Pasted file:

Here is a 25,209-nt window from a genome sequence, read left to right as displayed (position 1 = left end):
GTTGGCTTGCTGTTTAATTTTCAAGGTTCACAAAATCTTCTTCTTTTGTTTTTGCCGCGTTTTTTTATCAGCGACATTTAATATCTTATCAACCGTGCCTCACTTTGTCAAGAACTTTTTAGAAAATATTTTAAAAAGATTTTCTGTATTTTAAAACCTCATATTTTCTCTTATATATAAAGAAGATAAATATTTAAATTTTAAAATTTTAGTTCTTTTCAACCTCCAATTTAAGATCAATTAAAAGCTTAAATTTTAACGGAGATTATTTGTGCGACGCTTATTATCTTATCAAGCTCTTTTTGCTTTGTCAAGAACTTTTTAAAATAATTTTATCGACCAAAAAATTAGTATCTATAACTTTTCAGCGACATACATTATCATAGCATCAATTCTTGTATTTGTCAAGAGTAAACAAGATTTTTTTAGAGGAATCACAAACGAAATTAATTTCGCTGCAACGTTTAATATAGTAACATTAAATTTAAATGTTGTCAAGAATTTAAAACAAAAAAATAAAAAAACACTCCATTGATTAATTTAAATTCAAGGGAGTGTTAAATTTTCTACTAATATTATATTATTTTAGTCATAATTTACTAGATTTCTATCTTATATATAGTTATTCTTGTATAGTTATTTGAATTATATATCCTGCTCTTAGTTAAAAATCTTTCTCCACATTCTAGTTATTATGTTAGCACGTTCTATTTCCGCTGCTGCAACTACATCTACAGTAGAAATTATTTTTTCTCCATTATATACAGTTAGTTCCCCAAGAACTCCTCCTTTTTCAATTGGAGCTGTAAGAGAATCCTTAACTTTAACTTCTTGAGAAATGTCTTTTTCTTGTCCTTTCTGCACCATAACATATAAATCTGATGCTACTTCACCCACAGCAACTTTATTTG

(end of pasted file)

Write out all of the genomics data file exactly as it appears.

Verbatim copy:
Here is a 25,209-nt window from a genome sequence, read left to right as displayed (position 1 = left end):
GTTGGCTTGCTGTTTAATTTTCAAGGTTCACAAAATCTTCTTCTTTTGTTTTTGCCGCGTTTTTTTATCAGCGACATTTAATATCTTATCAACCGTGCCTCACTTTGTCAAGAACTTTTTAGAAAATATTTTAAAAAGATTTTCTGTATTTTAAAACCTCATATTTTCTCTTATATATAAAGAAGATAAATATTTAAATTTTAAAATTTTAGTTCTTTTCAACCTCCAATTTAAGATCAATTAAAAGCTTAAATTTTAACGGAGATTATTTGTGCGACGCTTATTATCTTATCAAGCTCTTTTTGCTTTGTCAAGAACTTTTTAAAATAATTTTATCGACCAAAAAATTAGTATCTATAACTTTTCAGCGACATACATTATCATAGCATCAATTCTTGTATTTGTCAAGAGTAAACAAGATTTTTTTAGAGGAATCACAAACGAAATTAATTTCGCTGCAACGTTTAATATAGTAACATTAAATTTAAATGTTGTCAAGAATTTAAAACAAAAAAATAAAAAAACACTCCATTGATTAATTTAAATTCAAGGGAGTGTTAAATTTTCTACTAATATTATATTATTTTAGTCATAATTTACTAGATTTCTATCTTATATATAGTTATTCTTGTATAGTTATTTGAATTATATATCCTGCTCTTAGTTAAAAATCTTTCTCCACATTCTAGTTATTATGTTAGCACGTTCTATTTCCGCTGCTGCAACTACATCTACAGTAGAAATTATTTTTTCTCCATTATATACAGTTAGTTCCCCAAGAACTCCTCCTTTTTCAATTGGAGCTGTAAGAGAATCCTTAACTTTAACTTCTTGAGAAATGTCTTTTTCTTGTCCTTTCTGCACCATAACATATAAATCTGATGCTACTTCACCCACAGCAACTTTATTTG